We welcome the recent limited progress of the civilian government:

1. The release by means of presidential pardon of the two Reuters journalists who investigated the human rights violations committed by the Tatmadaw in Rakhine State. We note, however, that these journalists stayed in prison longer than the seven convicted military officers who killed innocent civilians. We welcome the president’s statement that distanced himself from this flawed military process.  Moreover, we invite Myanmar to review contested legislation hampering the freedom of expression, e.g. Article 66d) of the Telecommunications Act, in order to stop cases of journalists being detained on defamation charges for doing their job.

2. We welcome the Government’s ongoing work to develop a national strategy to find solutions for all internally displaced people (IDPs) across Myanmar. It is critical that the strategy will be implemented in a way that addresses the root causes of displacement (freedom of movement and access to services and job opportunities). We invite Myanmar to adopt this strategy as quickly as possible, to conduct wide consultations with local communities on its implementation and to abstain from further IDP camp closure prior to this.

3. Myanmar renewed (on 6 June 2019) its Memorandum of Understanding with UNHCR and UNDP on preparations in northern Rakhine for return of Rohingya refugees from Bangladesh. In this context, we reiterate our call on Myanmar to create the conditions in Rakhine State conducive to safe, voluntary and dignified return of the Rohingya to their homes.

4. The Government of Myanmar has stated its intention to sign and prepare for ratification of the International Covenant on Civil and Political Rights and Optional Protocol to the Convention on the Rights of the Child on the involvement of children in armed conflict and ratification of the International Labour Convention 138 on the minimum working age. We hope that these commitments will swiftly be translated into action.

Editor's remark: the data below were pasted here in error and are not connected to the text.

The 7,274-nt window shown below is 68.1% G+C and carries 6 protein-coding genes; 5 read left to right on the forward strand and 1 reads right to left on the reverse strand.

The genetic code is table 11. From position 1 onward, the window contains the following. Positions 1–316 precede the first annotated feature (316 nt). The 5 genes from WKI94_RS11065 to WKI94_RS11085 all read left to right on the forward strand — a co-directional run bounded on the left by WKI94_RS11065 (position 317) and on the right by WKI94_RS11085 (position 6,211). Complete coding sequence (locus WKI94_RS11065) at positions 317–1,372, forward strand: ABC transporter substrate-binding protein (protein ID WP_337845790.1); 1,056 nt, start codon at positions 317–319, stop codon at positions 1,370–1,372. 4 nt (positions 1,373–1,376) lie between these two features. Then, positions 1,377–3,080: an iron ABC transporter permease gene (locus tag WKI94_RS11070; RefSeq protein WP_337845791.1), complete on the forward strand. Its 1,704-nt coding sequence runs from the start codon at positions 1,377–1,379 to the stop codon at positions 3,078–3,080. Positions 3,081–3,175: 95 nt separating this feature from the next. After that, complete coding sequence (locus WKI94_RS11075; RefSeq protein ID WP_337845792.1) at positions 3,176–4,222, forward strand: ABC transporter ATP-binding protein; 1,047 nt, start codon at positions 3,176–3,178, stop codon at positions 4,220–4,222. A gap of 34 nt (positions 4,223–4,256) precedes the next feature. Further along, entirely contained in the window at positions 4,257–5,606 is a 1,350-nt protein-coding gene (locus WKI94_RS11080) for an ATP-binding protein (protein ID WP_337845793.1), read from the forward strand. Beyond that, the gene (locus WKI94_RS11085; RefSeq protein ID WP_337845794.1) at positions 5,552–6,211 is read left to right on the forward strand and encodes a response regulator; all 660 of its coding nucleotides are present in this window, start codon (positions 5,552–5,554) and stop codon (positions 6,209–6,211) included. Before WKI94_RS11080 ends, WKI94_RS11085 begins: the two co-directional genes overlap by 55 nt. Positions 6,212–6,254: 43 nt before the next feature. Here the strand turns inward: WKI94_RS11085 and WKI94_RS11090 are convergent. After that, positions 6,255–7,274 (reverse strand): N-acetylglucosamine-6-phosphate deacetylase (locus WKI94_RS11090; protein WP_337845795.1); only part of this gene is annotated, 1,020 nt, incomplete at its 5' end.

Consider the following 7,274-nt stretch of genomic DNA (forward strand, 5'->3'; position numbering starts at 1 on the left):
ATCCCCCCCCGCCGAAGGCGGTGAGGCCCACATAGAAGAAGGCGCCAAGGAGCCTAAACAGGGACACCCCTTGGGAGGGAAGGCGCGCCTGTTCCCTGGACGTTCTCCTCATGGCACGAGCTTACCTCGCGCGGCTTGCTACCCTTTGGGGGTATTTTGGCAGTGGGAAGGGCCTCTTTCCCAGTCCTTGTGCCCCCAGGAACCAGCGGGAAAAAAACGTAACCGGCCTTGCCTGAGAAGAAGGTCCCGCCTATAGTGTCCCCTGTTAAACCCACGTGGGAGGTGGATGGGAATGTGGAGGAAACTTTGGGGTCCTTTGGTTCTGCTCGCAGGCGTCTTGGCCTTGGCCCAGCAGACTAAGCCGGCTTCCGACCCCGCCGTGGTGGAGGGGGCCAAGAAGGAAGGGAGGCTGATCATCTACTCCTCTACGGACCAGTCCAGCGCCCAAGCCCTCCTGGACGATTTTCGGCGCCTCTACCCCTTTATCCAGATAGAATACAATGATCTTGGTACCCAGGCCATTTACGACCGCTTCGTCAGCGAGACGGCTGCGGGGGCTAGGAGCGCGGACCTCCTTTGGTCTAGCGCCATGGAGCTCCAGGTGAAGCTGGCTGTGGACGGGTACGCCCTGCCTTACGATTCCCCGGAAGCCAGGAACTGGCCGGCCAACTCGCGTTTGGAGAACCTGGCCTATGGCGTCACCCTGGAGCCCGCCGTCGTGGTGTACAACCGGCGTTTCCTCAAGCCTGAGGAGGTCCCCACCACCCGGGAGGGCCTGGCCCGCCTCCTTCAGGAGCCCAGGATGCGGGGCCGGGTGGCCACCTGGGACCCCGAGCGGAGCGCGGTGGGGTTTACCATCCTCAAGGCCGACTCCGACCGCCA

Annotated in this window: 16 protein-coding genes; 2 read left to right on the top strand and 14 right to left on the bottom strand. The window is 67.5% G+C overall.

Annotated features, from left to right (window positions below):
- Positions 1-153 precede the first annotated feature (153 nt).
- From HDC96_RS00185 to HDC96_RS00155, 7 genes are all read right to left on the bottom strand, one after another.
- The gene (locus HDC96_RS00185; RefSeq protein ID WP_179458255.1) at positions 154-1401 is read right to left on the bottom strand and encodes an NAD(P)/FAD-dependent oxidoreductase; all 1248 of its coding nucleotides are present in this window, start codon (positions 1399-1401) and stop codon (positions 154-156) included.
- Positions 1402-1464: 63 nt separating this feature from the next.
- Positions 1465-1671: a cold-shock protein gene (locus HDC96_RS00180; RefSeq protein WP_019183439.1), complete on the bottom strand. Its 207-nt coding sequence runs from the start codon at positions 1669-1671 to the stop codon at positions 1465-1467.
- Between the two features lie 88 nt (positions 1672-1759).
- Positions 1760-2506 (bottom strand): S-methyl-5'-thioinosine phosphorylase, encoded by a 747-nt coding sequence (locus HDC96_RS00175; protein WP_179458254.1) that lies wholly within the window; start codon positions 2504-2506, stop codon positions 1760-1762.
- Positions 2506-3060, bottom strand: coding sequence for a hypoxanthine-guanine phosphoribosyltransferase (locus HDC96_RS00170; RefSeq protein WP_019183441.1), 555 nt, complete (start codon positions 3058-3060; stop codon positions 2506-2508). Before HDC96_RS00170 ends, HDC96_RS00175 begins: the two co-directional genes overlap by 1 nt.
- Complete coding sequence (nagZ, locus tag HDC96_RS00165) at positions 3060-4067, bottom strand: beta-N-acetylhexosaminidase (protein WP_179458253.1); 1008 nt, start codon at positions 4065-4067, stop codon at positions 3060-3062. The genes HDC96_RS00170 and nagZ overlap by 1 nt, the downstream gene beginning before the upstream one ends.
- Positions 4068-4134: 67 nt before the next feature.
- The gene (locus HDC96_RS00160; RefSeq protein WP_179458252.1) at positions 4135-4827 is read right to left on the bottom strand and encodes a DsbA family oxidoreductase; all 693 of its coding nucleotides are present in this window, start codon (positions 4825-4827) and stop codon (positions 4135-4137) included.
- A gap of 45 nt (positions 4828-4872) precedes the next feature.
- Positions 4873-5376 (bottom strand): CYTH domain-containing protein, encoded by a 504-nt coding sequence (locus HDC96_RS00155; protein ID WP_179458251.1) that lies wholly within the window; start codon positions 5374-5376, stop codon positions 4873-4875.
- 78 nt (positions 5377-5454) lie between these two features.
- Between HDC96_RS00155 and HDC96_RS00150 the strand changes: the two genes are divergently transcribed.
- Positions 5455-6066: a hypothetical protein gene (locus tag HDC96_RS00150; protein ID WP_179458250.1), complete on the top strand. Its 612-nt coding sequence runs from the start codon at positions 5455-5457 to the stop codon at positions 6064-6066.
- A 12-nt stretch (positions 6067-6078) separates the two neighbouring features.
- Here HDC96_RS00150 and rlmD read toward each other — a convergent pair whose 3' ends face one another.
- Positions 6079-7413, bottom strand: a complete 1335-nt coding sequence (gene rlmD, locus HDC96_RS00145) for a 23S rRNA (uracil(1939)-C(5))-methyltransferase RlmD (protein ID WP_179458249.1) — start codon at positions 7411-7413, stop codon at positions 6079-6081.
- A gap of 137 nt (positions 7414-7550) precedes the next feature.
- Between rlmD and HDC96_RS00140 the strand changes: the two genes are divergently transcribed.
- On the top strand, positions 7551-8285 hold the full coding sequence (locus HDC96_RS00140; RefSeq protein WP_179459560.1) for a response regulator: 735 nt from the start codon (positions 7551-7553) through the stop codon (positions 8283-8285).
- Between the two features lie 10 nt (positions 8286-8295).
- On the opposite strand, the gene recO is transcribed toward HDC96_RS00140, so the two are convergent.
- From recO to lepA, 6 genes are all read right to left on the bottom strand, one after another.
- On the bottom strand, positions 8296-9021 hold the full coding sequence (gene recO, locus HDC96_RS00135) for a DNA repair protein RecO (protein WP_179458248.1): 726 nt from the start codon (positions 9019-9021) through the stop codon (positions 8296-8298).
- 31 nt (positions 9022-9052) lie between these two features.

Madame Special Rapporteur,

Recently, the report released by Gert Rosenthal entitled "A brief and independent inquiry into the involvement of the United Nations in Myanmar from 2010 to 2018" found "foundations of systemic and structural shortcomings in the UN’s presence in Myanmar". We welcome the UN Secretary-General Guterres' commitments to implementing the recommendations of the report and look forward to the UN Secretary General's presentation of a report on the findings of the review, to be followed by a discussion, to the Human Rights Council at its forty-third session as requested by the Council in March.

Madame Special Rapporteur, could you share your views on this report and recommendations?

We would also be interested to hear from you what could be done in the area of land rights, beyond the suspension of the implementation of the Vacant, Fallow and Virgin Lands Management (VFV) as amended in September 2018, in order to avoid major conflicts with a negative impact on the ongoing peace process?

Thank you Mr. President.